The US has suspended import tariffs on agricultural goods in a bid to end a multibillion-dollar trade battle with Britain and the EU.
Import tariffs of 25% were imposed on malt whisky, cheese and specialist meat from Britain in October 2019.
The $7.5bn (£5.4bn) of tariffs were levied under former president Donald Trump in retaliation for alleged subsidies paid to the aircraft manufacturer Airbus. Britain became embroiled as a key component maker for the company.
In November 2020 the EU responded with tit-for-tat measures worth $4bn (£2.9bn) and the dispute looked to be worsening. But in January this year, the UK government dropped tariffs on US imports.
As a result, president Joe Biden’s administration has agreed to suspend the 25% tariffs on British goods. The news has been welcomed by food and drink exporters but the losses to the food sector have been high.
For exporters the effect of the dispute began six months before the tariffs were announced in October 2019, according to London-based cheesemaker Neal’s Yard Dairy.
Importers were concerned that cheese already under contract and in the process of being shipped would attract the 25% tariff.
Sales began to drop in the Summer of 2019 and have been depressed ever since. Neal’s Yard managing director David Lockwood estimates that shipments to the US fell 20%.
As prices rose to reflect the tariffs, sales fell away, Mr Lockwood said.
He welcomed the four-month suspension of tariffs and hoped that the move signalled a step towards a permanent end to the trade war.
However, Mr Lockwood said the impact on trade could be long lasting.
“We now have to fight to regain market share that we have lost to alternative US-produced cheese. It is far harder to win back a market than to hold on to one you already have,” he said.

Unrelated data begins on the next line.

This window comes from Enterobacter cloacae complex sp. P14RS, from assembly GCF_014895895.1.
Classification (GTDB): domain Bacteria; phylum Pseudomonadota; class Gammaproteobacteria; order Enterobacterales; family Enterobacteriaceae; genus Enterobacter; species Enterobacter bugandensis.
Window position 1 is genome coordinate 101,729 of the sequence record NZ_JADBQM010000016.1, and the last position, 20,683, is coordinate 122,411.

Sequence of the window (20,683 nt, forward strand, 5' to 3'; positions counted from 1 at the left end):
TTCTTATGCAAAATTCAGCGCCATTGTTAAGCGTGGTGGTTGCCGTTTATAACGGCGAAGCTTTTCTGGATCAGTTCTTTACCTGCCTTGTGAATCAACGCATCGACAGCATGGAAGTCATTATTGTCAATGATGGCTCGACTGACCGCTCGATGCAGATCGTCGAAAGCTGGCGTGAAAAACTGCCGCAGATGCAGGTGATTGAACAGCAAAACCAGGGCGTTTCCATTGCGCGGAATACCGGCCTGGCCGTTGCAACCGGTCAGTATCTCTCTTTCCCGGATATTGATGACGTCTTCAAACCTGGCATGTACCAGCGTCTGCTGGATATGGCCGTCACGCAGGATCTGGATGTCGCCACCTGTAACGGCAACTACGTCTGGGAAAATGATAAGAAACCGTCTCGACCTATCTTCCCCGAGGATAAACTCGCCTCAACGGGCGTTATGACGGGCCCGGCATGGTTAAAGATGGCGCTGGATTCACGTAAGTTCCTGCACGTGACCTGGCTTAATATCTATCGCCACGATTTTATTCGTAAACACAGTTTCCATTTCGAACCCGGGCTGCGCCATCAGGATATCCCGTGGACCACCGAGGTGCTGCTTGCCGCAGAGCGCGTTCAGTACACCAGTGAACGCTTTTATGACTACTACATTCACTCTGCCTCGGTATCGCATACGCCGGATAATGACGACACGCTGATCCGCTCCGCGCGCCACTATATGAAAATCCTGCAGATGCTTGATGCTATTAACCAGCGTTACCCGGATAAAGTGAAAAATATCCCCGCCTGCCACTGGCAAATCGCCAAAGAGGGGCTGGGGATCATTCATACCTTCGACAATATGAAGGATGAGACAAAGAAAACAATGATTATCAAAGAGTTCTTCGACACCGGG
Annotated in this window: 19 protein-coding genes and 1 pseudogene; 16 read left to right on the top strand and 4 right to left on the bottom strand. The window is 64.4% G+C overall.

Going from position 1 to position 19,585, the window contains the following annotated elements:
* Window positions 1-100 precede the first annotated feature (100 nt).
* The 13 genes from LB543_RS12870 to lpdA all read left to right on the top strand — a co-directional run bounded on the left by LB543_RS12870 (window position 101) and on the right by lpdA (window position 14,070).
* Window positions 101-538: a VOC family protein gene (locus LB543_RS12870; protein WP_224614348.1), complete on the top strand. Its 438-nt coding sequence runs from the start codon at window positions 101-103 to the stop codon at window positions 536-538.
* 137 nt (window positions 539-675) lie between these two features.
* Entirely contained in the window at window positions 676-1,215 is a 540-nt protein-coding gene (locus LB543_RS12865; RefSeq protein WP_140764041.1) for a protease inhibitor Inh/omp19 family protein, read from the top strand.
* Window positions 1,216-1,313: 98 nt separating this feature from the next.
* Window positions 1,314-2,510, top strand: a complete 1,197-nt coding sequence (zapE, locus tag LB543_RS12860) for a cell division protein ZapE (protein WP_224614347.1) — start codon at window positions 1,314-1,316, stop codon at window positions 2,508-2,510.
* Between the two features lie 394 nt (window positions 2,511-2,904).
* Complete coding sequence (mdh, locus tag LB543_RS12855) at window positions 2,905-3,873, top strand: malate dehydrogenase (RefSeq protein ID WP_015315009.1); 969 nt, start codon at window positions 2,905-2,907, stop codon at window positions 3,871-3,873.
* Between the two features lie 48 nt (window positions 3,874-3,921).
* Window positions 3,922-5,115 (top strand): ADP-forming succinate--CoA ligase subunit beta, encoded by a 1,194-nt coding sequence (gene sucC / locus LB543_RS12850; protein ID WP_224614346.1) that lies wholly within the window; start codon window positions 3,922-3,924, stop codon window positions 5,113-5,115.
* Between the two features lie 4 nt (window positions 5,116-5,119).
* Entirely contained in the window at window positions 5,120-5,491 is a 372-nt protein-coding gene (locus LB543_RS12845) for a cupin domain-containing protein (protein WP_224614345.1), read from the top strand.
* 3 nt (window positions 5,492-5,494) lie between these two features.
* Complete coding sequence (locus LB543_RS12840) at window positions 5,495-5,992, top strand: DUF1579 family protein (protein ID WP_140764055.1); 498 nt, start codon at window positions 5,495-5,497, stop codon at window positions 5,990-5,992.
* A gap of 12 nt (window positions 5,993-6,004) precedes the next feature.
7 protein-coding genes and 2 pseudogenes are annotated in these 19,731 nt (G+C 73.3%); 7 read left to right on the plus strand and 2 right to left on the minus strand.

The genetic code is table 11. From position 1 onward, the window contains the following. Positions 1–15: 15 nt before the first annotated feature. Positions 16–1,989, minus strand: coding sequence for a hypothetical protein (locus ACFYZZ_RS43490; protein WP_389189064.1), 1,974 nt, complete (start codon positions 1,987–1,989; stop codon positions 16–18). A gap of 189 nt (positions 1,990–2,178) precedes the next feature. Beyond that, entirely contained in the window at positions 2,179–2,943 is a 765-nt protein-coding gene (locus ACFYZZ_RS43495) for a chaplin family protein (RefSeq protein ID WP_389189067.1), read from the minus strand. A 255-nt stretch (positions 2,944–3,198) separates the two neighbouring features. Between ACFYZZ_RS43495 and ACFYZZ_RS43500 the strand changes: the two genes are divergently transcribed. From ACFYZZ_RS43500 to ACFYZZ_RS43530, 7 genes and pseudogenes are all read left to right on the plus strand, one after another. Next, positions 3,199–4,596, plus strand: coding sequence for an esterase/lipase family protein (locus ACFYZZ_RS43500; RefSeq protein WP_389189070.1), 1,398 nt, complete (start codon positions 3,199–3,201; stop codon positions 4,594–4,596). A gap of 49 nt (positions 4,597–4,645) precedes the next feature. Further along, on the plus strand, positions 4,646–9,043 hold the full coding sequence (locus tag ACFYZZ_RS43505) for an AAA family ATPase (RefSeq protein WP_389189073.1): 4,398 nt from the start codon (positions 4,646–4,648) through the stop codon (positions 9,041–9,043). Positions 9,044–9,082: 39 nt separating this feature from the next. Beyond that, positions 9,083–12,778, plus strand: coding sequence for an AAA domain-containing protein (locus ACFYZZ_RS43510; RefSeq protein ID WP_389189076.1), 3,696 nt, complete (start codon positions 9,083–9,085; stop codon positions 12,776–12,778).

A further difficulty was in the value of the pound, which has strengthened since the Brexit deal was agreed in December last year.
This made imported UK cheese products comparatively more expensive than domestic products, adding another difficulty in recovering from the dispute, Mr Lockwood said.
The trade war has hit Scotch whisky producers particularly hard. Distilleries have reported £500m of losses since 2019 due to the tariffs and this has had a knock-on effect on barley growers.
Each year maltsters buy almost 850,000t of Scottish malting barley, 96% of which is spring barley, equivalent to a crop area of about 150,000ha.
NFU Scotland’s combinable crops committee chairman Willie Thomson said the US move to lift tariffs had been a welcome step to restore confidence in barley growing.
“As Scotland’s growers gear up for spring planting, the news that the USA has decided to suspend its tariff on malt whisky is very welcome,” Mr Thomson said.
Meanwhile prime minister Boris Johnson said the trade truce, due to come into force on Monday, would boost British business.
“From Scotch whisky distillers to Stilton makers, the US decision to suspend tariffs on some UK exports today will benefit businesses right across the UK,” Mr Johnson tweeted.